A teacher offers personal commentary in his exploration of various types of U.S. schools.
This is an unusual book: It presents a lengthy record of a teacher’s own experiences with the American education system as a basis for an examination of public, private, charter, and cooperative schools. The author appears to have a unique background for an educator, as indicated in the “scholastic resume” he includes at the beginning: He attended both public and private schools, some parochial and some charter, and held a variety of positions, primarily as a substitute teacher, at public, private, parochial, charter, and cooperative schools. He also continues to work as a tutor, which adds another dimension to the story. In an opening “letter,” Felton (Tommy Wrought, 2015) suggests he wrote this volume to assist parents in evaluating and selecting appropriate schools for their children, yet as the book unfolds, it seems that teachers and administrators might actually be a more suitable audience. The sheer amount of specifics associated with the description of each school and every classroom experience, including discussions of teaching methodologies and materials, may only excite a professional educator. Still, the author’s firsthand observations of various types of schools are not without broader appeal. Also enticing, if a bit too flowery at times, is Felton’s expansive, engaging writing style and a strong storytelling element that makes the book read like a memoir. This autobiographical approach considerably enhances the content, but at times it can be unnecessarily detailed, particularly when the copious, lengthy footnotes overwhelm the text itself.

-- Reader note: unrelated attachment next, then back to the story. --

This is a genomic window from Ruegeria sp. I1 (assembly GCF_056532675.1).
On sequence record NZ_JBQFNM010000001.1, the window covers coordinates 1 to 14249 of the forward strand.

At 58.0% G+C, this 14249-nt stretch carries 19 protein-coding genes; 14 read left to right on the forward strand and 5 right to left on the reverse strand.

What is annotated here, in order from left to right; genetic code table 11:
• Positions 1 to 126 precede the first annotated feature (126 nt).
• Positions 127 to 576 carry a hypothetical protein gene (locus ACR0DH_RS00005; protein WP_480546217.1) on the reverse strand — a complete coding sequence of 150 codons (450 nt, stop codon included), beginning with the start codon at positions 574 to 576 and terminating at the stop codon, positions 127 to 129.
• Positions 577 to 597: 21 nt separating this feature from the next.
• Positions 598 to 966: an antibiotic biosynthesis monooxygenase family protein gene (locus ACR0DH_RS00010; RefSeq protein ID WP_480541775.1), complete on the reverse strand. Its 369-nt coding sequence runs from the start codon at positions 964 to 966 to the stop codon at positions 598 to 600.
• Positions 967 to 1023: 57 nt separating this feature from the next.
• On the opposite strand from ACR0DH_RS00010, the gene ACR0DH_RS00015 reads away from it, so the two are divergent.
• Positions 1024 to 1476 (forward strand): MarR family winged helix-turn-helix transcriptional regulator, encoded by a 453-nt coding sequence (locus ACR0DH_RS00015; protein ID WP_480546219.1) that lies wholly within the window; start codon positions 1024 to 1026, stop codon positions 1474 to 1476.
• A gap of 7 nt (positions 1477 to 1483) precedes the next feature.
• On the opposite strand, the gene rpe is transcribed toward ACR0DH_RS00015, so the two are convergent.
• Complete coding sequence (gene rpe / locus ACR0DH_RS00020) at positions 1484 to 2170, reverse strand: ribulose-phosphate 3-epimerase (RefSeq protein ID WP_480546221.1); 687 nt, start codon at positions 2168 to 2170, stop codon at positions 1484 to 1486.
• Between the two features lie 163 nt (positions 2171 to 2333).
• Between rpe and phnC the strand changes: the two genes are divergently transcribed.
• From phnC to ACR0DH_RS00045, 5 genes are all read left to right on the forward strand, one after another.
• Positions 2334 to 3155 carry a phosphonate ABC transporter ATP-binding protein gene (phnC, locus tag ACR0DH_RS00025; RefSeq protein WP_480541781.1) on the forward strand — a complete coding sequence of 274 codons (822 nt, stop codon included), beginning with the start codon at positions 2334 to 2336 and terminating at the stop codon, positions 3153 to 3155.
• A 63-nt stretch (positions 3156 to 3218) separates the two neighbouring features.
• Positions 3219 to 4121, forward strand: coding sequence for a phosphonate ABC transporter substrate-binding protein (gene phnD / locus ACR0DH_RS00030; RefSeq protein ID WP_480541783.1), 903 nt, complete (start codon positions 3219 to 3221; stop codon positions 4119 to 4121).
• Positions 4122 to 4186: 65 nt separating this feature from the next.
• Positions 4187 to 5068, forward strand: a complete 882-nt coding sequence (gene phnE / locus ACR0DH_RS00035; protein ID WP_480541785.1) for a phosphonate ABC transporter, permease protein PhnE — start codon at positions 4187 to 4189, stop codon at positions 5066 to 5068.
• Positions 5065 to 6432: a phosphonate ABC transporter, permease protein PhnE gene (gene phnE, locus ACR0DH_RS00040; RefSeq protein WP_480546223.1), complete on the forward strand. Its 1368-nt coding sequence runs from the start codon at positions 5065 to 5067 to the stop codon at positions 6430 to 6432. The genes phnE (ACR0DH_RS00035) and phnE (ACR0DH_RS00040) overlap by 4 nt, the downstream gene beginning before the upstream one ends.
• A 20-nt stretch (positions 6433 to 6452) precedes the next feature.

The volume opens with a lovely, heartfelt tribute to an instructor “without whom there would no ‘Mr. Felton,’ ” evidence that the author was inspired to teach at a young age. The book then breaks into chapters, several of which address particular types of schools: parochial, public, private, charter, single sex, cooperative, and immersion (multilingual/multicultural). In each of these chapters, the author uses his own direct experiences with the type of school to comment on it, adding a very personal touch to the content. For example, Felton shares the surprising fact that he has been both a student and teacher at Hebrew, Roman Catholic, and Quaker parochial schools but has “never belonged” to any of these religions. The final two chapters concentrate more specifically on the author’s experiences as a tutor, substitute teacher, and, ultimately, a “lead” teacher. He observes that all of these roles allowed him to view and understand the educational process from significantly different perspectives. Felton’s glowing appraisal of his most recent school position is intriguing as a contrast to some of his less desirable employment situations; however, delving into the fine points of the curriculum may simply be too much for average readers to bear. Despite these occasional informational transgressions, the book exudes an enthusiasm and respect for education as a calling that are hard to ignore.
Overly detailed at times, but an impassioned insider narrative about American education.